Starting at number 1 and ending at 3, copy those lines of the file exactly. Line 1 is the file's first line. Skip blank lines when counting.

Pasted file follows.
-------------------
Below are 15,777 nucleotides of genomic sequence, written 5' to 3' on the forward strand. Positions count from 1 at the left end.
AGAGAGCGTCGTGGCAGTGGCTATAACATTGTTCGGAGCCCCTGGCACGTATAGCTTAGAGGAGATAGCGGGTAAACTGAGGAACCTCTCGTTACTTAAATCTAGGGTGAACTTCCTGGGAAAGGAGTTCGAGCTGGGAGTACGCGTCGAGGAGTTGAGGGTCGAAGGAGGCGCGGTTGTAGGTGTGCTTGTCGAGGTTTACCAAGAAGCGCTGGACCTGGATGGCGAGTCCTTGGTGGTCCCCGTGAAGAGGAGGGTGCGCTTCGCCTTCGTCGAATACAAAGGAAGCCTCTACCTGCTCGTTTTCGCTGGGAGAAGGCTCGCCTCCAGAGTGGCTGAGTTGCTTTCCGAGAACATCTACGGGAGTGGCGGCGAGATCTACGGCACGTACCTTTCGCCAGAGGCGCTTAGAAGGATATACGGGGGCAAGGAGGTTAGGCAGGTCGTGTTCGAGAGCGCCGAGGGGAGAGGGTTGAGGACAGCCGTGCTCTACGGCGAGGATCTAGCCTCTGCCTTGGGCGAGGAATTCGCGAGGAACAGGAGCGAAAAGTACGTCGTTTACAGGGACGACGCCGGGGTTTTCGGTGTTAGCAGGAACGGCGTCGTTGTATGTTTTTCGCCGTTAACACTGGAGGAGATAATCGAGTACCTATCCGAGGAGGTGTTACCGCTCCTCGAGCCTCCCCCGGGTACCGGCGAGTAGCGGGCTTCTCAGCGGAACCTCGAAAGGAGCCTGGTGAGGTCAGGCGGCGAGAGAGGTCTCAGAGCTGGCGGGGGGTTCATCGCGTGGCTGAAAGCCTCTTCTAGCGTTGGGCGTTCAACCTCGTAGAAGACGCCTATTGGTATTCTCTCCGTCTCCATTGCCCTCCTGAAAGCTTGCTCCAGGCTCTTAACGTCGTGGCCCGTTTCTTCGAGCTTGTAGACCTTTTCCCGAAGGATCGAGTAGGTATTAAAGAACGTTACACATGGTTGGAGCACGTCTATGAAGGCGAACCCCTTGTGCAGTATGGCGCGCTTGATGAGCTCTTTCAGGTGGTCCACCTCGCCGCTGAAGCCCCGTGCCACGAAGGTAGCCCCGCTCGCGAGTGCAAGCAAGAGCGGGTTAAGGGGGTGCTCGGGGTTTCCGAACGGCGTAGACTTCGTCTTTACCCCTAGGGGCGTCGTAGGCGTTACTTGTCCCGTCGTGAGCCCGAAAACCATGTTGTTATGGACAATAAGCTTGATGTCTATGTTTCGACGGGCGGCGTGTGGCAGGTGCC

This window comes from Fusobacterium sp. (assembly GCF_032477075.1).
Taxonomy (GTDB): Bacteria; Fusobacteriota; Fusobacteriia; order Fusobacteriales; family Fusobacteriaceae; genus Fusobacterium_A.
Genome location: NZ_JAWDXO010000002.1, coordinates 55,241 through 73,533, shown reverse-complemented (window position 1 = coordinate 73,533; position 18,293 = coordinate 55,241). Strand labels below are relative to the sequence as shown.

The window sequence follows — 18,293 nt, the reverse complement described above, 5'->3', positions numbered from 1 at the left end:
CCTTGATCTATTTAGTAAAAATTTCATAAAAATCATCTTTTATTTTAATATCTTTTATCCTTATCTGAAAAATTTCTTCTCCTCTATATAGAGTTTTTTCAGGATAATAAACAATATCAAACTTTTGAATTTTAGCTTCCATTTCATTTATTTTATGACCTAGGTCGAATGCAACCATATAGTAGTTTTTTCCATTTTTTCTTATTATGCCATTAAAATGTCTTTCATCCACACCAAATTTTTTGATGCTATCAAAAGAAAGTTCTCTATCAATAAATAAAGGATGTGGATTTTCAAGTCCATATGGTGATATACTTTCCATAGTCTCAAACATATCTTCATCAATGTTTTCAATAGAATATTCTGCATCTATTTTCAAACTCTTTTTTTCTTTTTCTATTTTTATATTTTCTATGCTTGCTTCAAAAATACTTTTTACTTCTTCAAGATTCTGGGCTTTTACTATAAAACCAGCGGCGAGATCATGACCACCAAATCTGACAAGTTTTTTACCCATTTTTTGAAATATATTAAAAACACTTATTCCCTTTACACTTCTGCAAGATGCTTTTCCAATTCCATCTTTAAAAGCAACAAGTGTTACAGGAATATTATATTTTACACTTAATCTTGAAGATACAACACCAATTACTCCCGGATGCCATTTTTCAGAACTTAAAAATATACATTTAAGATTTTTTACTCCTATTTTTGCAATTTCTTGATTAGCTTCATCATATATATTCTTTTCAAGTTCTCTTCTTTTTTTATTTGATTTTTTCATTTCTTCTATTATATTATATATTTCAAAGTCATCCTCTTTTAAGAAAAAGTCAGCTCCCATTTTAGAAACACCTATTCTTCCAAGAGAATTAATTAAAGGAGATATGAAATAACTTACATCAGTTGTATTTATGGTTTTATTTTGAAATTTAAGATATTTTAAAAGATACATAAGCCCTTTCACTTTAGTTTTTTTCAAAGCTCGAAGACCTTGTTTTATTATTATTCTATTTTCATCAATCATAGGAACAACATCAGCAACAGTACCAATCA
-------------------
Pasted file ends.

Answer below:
Below are 15,777 nucleotides of genomic sequence, written 5' to 3' on the forward strand. Positions count from 1 at the left end.
AGAGAGCGTCGTGGCAGTGGCTATAACATTGTTCGGAGCCCCTGGCACGTATAGCTTAGAGGAGATAGCGGGTAAACTGAGGAACCTCTCGTTACTTAAATCTAGGGTGAACTTCCTGGGAAAGGAGTTCGAGCTGGGAGTACGCGTCGAGGAGTTGAGGGTCGAAGGAGGCGCGGTTGTAGGTGTGCTTGTCGAGGTTTACCAAGAAGCGCTGGACCTGGATGGCGAGTCCTTGGTGGTCCCCGTGAAGAGGAGGGTGCGCTTCGCCTTCGTCGAATACAAAGGAAGCCTCTACCTGCTCGTTTTCGCTGGGAGAAGGCTCGCCTCCAGAGTGGCTGAGTTGCTTTCCGAGAACATCTACGGGAGTGGCGGCGAGATCTACGGCACGTACCTTTCGCCAGAGGCGCTTAGAAGGATATACGGGGGCAAGGAGGTTAGGCAGGTCGTGTTCGAGAGCGCCGAGGGGAGAGGGTTGAGGACAGCCGTGCTCTACGGCGAGGATCTAGCCTCTGCCTTGGGCGAGGAATTCGCGAGGAACAGGAGCGAAAAGTACGTCGTTTACAGGGACGACGCCGGGGTTTTCGGTGTTAGCAGGAACGGCGTCGTTGTATGTTTTTCGCCGTTAACACTGGAGGAGATAATCGAGTACCTATCCGAGGAGGTGTTACCGCTCCTCGAGCCTCCCCCGGGTACCGGCGAGTAGCGGGCTTCTCAGCGGAACCTCGAAAGGAGCCTGGTGAGGTCAGGCGGCGAGAGAGGTCTCAGAGCTGGCGGGGGGTTCATCGCGTGGCTGAAAGCCTCTTCTAGCGTTGGGCGTTCAACCTCGTAGAAGACGCCTATTGGTATTCTCTCCGTCTCCATTGCCCTCCTGAAAGCTTGCTCCAGGCTCTTAACGTCGTGGCCCGTTTCTTCGAGCTTGTAGACCTTTTCCCGAAGGATCGAGTAGGTATTAAAGAACGTTACACATGGTTGGAGCACGTCTATGAAGGCGAACCCCTTGTGCAGTATGGCGCGCTTGATGAGCTCTTTCAGGTGGTCCACCTCGCCGCTGAAGCCCCGTGCCACGAAGGTAGCCCCGCTCGCGAGTGCAAGCAAGAGCGGGTTAAGGGGGTGCTCGGGGTTTCCGAACGGCGTAGACTTCGTCTTTACCCCTAGGGGCGTCGTAGGCGTTACTTGTCCCGTCGTGAGCCCGAAAACCATGTTGTTATGGACAATAAGCTTGATGTCTATGTTTCGACGGGCGGCGTGTGGCAGGTGCC

This window comes from Fusobacterium sp. (assembly GCF_032477075.1).